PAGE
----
Steve Bannon finds Leni Riefenstahl’s work inspiring

Yes, the work of the woman who was a willing medium of Nazi propaganda and contributed immeasurably to the public embrace of Hitler and the Nazi party. According to the U.S. Holocaust Memorial Museum:

Hitler saw Leni Riefenstahl as a director who could use aesthetics to produce an image of a strong Germany imbued with Wagnerian motifs of power and beauty. In 1933, he asked Riefenstahl to direct a short film, Der Sieg des Glaubens (The Victory of Faith), shot at that year’s Nuremberg Nazi Party Rally. The film was a template for her more famous work, Triumph des Willens (Triumph of the Will), shot at the Nuremberg Rally the following year, in 1934.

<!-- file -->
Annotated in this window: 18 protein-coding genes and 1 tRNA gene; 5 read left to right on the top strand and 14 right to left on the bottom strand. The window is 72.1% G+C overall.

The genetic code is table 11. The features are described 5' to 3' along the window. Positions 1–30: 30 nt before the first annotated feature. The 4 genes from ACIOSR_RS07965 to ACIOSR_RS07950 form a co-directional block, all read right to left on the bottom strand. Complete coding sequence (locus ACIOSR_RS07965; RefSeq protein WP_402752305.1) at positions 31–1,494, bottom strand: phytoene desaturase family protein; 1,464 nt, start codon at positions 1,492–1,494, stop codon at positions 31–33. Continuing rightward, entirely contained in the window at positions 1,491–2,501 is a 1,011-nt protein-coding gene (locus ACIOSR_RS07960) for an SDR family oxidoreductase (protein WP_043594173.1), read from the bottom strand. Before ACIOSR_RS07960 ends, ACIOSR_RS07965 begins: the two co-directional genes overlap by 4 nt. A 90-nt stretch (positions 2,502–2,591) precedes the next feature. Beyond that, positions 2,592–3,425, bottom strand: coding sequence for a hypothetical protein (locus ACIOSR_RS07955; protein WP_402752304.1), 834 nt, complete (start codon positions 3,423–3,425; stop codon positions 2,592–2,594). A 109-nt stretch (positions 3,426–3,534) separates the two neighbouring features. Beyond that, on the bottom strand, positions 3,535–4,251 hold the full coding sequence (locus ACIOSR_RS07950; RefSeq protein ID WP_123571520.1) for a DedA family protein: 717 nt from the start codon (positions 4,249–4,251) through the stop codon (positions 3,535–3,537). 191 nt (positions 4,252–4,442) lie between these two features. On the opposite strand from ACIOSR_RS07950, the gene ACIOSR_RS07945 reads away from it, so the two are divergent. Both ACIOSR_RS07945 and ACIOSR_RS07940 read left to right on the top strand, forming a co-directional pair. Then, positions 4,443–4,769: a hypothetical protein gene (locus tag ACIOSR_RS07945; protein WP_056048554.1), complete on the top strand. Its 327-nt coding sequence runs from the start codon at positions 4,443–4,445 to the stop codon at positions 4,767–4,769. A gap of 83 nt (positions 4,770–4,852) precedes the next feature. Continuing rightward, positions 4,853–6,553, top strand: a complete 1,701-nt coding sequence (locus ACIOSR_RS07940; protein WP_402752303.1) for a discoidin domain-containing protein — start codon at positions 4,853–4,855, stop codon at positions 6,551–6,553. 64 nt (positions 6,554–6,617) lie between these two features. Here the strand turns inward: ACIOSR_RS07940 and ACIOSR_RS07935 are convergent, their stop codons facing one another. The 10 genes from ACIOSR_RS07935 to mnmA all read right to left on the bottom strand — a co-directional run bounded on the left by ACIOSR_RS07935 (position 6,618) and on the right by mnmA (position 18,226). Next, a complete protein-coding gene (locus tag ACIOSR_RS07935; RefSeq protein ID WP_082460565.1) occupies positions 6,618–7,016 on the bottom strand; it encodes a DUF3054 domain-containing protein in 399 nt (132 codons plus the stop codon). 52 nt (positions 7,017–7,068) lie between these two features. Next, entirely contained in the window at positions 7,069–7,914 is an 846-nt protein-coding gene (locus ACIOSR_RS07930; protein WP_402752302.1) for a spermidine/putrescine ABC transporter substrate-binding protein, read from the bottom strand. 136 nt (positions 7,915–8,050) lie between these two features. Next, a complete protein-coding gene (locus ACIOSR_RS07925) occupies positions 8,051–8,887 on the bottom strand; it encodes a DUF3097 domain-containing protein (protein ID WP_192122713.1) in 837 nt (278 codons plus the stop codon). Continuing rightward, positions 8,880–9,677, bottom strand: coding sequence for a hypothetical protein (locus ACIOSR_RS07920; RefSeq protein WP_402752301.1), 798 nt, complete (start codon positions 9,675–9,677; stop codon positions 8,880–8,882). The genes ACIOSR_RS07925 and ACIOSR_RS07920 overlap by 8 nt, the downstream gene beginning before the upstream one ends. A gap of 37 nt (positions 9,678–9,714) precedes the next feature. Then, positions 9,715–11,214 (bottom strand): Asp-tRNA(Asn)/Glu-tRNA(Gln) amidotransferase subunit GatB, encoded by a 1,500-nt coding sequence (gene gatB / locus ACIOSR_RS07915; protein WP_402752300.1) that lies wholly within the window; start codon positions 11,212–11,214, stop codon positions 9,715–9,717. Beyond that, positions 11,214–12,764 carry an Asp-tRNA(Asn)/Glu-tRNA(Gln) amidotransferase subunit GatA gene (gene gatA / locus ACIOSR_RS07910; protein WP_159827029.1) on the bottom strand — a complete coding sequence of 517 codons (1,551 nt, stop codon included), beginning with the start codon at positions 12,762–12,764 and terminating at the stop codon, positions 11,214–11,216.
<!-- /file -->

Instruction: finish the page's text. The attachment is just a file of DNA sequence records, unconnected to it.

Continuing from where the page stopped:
The revelation that Steve Bannon identifies with Riefenstahl comes by way of yet another article that, in part, seeks to intellectualize cold, calculated bigotry. According to Matt Pierce’s in-depth look at the trajectory our nation’s self-associated Darth Vader followed to this point:

In the past, Bannon has repeatedly expressed his affinity for the technique of Nazi propaganda filmmaker Leni Riefenstahl, whose work in the 1930s glamorized the rise of Adolf Hitler. “One time we were in the office, and he said, ‘I want to be the Leni Riefenstahl of George Bush,’ and I was horrified,’” [Bannon’s former writing partner Julia] Jones said.

“What?!” you may be gasping. He wanted to be the Leni Riefenstahl of … anything? But there’s a qualifier:

(Jones said Bannon later amended his remark to say he wanted to be the Riefenstahl of the GOP.)

Oh, that’s OK then.

via Stephen Bannon found inspiration in ancient thinkers, Ronald Reagan and Nazi propaganda – LA Times

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